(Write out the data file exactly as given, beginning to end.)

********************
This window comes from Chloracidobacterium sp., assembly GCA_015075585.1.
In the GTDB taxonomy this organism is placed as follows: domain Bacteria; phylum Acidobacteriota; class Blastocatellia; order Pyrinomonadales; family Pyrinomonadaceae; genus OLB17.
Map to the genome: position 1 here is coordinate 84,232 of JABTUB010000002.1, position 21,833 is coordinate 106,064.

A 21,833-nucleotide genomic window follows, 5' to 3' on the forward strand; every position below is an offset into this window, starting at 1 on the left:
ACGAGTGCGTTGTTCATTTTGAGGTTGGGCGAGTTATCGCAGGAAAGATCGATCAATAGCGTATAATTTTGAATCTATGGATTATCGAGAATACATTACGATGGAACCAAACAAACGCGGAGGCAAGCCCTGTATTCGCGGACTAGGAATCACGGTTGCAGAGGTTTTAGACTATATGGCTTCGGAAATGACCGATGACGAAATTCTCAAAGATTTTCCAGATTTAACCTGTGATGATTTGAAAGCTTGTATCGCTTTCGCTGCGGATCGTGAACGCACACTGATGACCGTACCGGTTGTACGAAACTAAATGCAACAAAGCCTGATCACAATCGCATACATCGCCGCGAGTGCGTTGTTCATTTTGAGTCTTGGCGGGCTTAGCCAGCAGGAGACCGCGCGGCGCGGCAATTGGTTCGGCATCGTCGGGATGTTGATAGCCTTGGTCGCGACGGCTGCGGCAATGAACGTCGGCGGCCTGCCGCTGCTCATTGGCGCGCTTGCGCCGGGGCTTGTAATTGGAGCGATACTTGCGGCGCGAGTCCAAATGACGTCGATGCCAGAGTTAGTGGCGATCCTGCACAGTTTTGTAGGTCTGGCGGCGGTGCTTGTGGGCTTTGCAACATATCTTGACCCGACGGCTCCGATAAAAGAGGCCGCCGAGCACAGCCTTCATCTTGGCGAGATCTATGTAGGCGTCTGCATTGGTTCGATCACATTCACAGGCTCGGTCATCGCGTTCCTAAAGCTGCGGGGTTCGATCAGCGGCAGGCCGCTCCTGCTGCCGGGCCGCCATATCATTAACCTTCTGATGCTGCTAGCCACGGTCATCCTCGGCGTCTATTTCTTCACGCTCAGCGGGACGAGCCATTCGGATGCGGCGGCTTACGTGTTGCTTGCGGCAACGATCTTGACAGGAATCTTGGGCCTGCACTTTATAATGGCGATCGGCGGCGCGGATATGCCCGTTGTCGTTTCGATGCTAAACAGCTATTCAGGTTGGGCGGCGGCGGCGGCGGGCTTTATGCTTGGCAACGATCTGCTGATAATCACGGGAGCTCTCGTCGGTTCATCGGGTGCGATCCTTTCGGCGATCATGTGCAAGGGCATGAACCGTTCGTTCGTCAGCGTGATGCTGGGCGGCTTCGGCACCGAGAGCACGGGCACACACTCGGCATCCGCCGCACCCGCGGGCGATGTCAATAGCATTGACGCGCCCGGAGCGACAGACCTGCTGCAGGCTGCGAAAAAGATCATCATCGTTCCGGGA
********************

This window comes from Chloracidobacterium sp., assembly GCA_015075585.1.
In the GTDB taxonomy this organism is placed as follows: domain Bacteria; phylum Acidobacteriota; class Blastocatellia; order Pyrinomonadales; family Pyrinomonadaceae; genus OLB17.
Map to the genome: position 1 here is coordinate 84,232 of JABTUB010000002.1, position 21,833 is coordinate 106,064.

A 21,833-nucleotide genomic window follows, 5' to 3' on the forward strand; every position below is an offset into this window, starting at 1 on the left:
ACGAGTGCGTTGTTCATTTTGAGGTTGGGCGAGTTATCGCAGGAAAGATCGATCAATAGCGTATAATTTTGAATCTATGGATTATCGAGAATACATTACGATGGAACCAAACAAACGCGGAGGCAAGCCCTGTATTCGCGGACTAGGAATCACGGTTGCAGAGGTTTTAGACTATATGGCTTCGGAAATGACCGATGACGAAATTCTCAAAGATTTTCCAGATTTAACCTGTGATGATTTGAAAGCTTGTATCGCTTTCGCTGCGGATCGTGAACGCACACTGATGACCGTACCGGTTGTACGAAACTAAATGCAACAAAGCCTGATCACAATCGCATACATCGCCGCGAGTGCGTTGTTCATTTTGAGTCTTGGCGGGCTTAGCCAGCAGGAGACCGCGCGGCGCGGCAATTGGTTCGGCATCGTCGGGATGTTGATAGCCTTGGTCGCGACGGCTGCGGCAATGAACGTCGGCGGCCTGCCGCTGCTCATTGGCGCGCTTGCGCCGGGGCTTGTAATTGGAGCGATACTTGCGGCGCGAGTCCAAATGACGTCGATGCCAGAGTTAGTGGCGATCCTGCACAGTTTTGTAGGTCTGGCGGCGGTGCTTGTGGGCTTTGCAACATATCTTGACCCGACGGCTCCGATAAAAGAGGCCGCCGAGCACAGCCTTCATCTTGGCGAGATCTATGTAGGCGTCTGCATTGGTTCGATCACATTCACAGGCTCGGTCATCGCGTTCCTAAAGCTGCGGGGTTCGATCAGCGGCAGGCCGCTCCTGCTGCCGGGCCGCCATATCATTAACCTTCTGATGCTGCTAGCCACGGTCATCCTCGGCGTCTATTTCTTCACGCTCAGCGGGACGAGCCATTCGGATGCGGCGGCTTACGTGTTGCTTGCGGCAACGATCTTGACAGGAATCTTGGGCCTGCACTTTATAATGGCGATCGGCGGCGCGGATATGCCCGTTGTCGTTTCGATGCTAAACAGCTATTCAGGTTGGGCGGCGGCGGCGGCGGGCTTTATGCTTGGCAACGATCTGCTGATAATCACGGGAGCTCTCGTCGGTTCATCGGGTGCGATCCTTTCGGCGATCATGTGCAAGGGCATGAACCGTTCGTTCGTCAGCGTGATGCTGGGCGGCTTCGGCACCGAGAGCACGGGCACACACTCGGCATCCGCCGCACCCGCGGGCGATGTCAATAGCATTGACGCGCCCGGAGCGACAGACCTGCTGCAGGCTGCGAAAAAGATCATCATCGTTCCGGGA